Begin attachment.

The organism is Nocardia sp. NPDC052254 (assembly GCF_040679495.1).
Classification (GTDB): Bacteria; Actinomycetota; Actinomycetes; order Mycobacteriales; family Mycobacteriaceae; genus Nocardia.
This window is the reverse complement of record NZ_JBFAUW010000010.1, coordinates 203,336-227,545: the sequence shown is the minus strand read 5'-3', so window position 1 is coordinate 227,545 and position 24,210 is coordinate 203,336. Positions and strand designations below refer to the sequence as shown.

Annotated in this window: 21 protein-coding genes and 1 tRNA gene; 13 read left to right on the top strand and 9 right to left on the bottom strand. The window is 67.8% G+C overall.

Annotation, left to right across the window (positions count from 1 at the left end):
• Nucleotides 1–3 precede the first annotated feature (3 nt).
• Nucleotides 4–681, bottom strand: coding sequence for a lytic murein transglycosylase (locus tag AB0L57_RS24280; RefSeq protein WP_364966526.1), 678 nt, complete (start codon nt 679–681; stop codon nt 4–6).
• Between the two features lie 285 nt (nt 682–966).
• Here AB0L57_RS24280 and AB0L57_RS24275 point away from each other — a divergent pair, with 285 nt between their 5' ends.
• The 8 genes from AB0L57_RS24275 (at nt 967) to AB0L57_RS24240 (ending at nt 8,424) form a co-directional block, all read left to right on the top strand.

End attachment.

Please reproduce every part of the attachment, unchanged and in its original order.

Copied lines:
The organism is Nocardia sp. NPDC052254 (assembly GCF_040679495.1).
Classification (GTDB): Bacteria; Actinomycetota; Actinomycetes; order Mycobacteriales; family Mycobacteriaceae; genus Nocardia.
This window is the reverse complement of record NZ_JBFAUW010000010.1, coordinates 203,336-227,545: the sequence shown is the minus strand read 5'-3', so window position 1 is coordinate 227,545 and position 24,210 is coordinate 203,336. Positions and strand designations below refer to the sequence as shown.

Annotated in this window: 21 protein-coding genes and 1 tRNA gene; 13 read left to right on the top strand and 9 right to left on the bottom strand. The window is 67.8% G+C overall.

Annotation, left to right across the window (positions count from 1 at the left end):
• Nucleotides 1–3 precede the first annotated feature (3 nt).
• Nucleotides 4–681, bottom strand: coding sequence for a lytic murein transglycosylase (locus tag AB0L57_RS24280; RefSeq protein WP_364966526.1), 678 nt, complete (start codon nt 679–681; stop codon nt 4–6).
• Between the two features lie 285 nt (nt 682–966).
• Here AB0L57_RS24280 and AB0L57_RS24275 point away from each other — a divergent pair, with 285 nt between their 5' ends.
• The 8 genes from AB0L57_RS24275 (at nt 967) to AB0L57_RS24240 (ending at nt 8,424) form a co-directional block, all read left to right on the top strand.